Sports Direct and Zero Hours Contracts
Mike Ashley, Sports Direct’s founder and owner of Newcastle United Football Club, has admitted workers at the Sports Direct Derbyshire warehouse were paid below the minimum wage.
On 07 June 2016, Mr Ashley gave evidence to the Business Skills and Innovation Committee. This followed an investigation by The Guardian newspaper that found Sports Direct’s warehouse workers were receiving an hourly pay rate below the national minimum wage.
Iain Wright, chairman of the Committee, accused Sports Direct of failing to treat its workers like humans, according to a report on BBC News.
How did Sports Direct break the law?
Up to 5,000 employees at the retailer’s warehouse in Shirebrook are kept onsite and subjected to body searches at the end of every shift, which can take up to fifteen minutes and is unpaid.
These practices contribute to staff being paid an effective rate of around £6.50 an hour against the statutory rate of £6.70.
The Guardian, who undertook the investigation that led to the parliamentary enquiry, also revealed that warehouse staff are hounded over tannoy announcements for not working fast enough, and warned they will be sacked if they receive six strikes over a period of six months for offences including “excessive/long toilet breaks” and “time-wasting“.
In his evidence, Mr Ashley admitted that 80% of workers were on zero-hours contracts and agreed with MPs that more staff should be transferred to permanent contracts.
Mr Ashley informed the Committee that he was unaware of the conditions for his workers and Mr Wright accepted the company had grown too big for Mr Ashley to control.
What is a zero hours contract?
“A zero–hour contract is a type of contract between an employer and a worker, where the employer is not obliged to provide any minimum working hours, while the worker is not obliged to accept any work offered.”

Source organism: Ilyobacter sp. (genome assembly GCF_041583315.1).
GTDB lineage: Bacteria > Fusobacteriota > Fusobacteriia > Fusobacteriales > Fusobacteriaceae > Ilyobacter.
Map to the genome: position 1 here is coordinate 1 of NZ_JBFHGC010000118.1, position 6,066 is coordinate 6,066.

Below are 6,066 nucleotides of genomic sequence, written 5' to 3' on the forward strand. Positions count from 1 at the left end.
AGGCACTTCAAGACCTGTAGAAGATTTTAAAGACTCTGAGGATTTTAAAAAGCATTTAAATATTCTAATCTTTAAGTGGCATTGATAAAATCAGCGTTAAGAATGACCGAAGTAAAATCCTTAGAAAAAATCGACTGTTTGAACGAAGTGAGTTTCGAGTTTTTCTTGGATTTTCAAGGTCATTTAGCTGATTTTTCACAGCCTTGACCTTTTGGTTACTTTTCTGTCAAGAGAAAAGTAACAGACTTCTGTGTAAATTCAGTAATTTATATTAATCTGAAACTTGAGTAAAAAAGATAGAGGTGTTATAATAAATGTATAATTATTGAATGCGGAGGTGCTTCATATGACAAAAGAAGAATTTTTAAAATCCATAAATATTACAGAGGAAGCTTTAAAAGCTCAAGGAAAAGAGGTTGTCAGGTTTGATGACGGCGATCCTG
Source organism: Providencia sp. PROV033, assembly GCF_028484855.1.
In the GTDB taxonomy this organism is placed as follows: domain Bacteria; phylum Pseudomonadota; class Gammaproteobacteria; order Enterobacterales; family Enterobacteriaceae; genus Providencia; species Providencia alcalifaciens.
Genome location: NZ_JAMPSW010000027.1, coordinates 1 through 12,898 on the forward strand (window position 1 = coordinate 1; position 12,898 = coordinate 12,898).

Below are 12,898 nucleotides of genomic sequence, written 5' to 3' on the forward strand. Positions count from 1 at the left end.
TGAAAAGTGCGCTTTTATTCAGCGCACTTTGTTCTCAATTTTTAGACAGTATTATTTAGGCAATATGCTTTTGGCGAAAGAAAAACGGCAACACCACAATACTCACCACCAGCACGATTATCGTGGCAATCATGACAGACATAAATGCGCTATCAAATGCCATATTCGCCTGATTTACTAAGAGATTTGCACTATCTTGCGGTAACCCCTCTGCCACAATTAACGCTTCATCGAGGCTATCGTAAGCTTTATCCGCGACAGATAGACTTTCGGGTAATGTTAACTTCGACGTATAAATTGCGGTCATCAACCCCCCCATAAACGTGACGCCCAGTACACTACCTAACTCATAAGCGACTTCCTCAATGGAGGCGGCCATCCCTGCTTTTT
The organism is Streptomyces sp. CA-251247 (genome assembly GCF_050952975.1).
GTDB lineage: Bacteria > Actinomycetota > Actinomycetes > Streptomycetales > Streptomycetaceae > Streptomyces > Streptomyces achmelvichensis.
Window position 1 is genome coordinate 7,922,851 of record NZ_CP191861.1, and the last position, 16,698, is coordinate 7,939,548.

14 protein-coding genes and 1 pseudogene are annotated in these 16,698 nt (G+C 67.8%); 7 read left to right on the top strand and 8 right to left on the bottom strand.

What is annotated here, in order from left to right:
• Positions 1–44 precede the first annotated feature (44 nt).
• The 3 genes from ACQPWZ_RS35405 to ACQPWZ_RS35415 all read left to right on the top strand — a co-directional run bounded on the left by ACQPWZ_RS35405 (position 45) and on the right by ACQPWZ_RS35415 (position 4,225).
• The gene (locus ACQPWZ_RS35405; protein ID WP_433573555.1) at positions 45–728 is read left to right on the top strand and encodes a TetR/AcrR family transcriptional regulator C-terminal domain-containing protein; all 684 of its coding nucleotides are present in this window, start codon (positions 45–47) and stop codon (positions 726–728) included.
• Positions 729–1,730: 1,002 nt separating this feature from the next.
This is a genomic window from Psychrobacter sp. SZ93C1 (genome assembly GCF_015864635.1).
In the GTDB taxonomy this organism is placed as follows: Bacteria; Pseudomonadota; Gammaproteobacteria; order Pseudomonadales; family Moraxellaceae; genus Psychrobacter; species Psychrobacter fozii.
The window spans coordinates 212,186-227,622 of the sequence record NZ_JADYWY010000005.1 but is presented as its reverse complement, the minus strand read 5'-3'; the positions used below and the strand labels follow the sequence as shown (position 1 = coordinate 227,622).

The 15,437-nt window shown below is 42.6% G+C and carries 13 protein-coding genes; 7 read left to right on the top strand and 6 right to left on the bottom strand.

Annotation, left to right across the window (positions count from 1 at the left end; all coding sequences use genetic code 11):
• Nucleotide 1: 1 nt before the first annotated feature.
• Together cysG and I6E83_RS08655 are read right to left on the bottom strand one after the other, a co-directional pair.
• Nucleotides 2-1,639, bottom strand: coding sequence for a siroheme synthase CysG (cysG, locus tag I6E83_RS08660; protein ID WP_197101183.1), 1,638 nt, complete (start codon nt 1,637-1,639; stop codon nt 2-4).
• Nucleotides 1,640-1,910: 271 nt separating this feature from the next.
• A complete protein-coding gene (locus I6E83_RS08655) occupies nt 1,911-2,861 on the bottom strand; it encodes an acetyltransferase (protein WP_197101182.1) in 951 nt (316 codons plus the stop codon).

On a zero hours contract, though the employer is not obliged to provide a minimum amount of work, the worker is generally obliged to be available for any work when offered.
The Small Business, Enterprise and Employment Act 2015 defines it as a contract of employment or other worker’s contract under which a worker undertakes to perform work conditionally on the employer making such work available, but there is no certainty of such work being made available.
How does casual work differ from full employment?
It is important to establish an individual’s status, as that determines what rights they have and how they should be treated by the employer. Individuals who are employees enjoy the highest level of legal protection. For example, employees:
- May not be unfairly dismissed;
- Are entitled to a statutory redundancy payment;
- Are entitled to maternity and other family leave and pay rights.
Casual workers (such as those on zero hours contracts) may not be construed as employees, and therefore they may not be entitled to the above three important rights.
Casual workers enjoy a lesser level of protection, but they still have valuable statutory entitlements, for example they must:
- Be paid the national minimum wage;
- Have a minimum period of paid annual leave and other rights under the Working Time Regulations.
Therefore, it is clear that any person on a zero hour contract has statutory protection and in consequence a right to bring an action if those obligations from their employer are breached.
If you are working on a zero hours contract yourself – or if you are an employer worried that your staff may be employed illegally, please contact us for a chat.
And for all your employment law advice, contact Cunningtons Solicitors on 01376 326868 or walk into our Tofts Walk Office.
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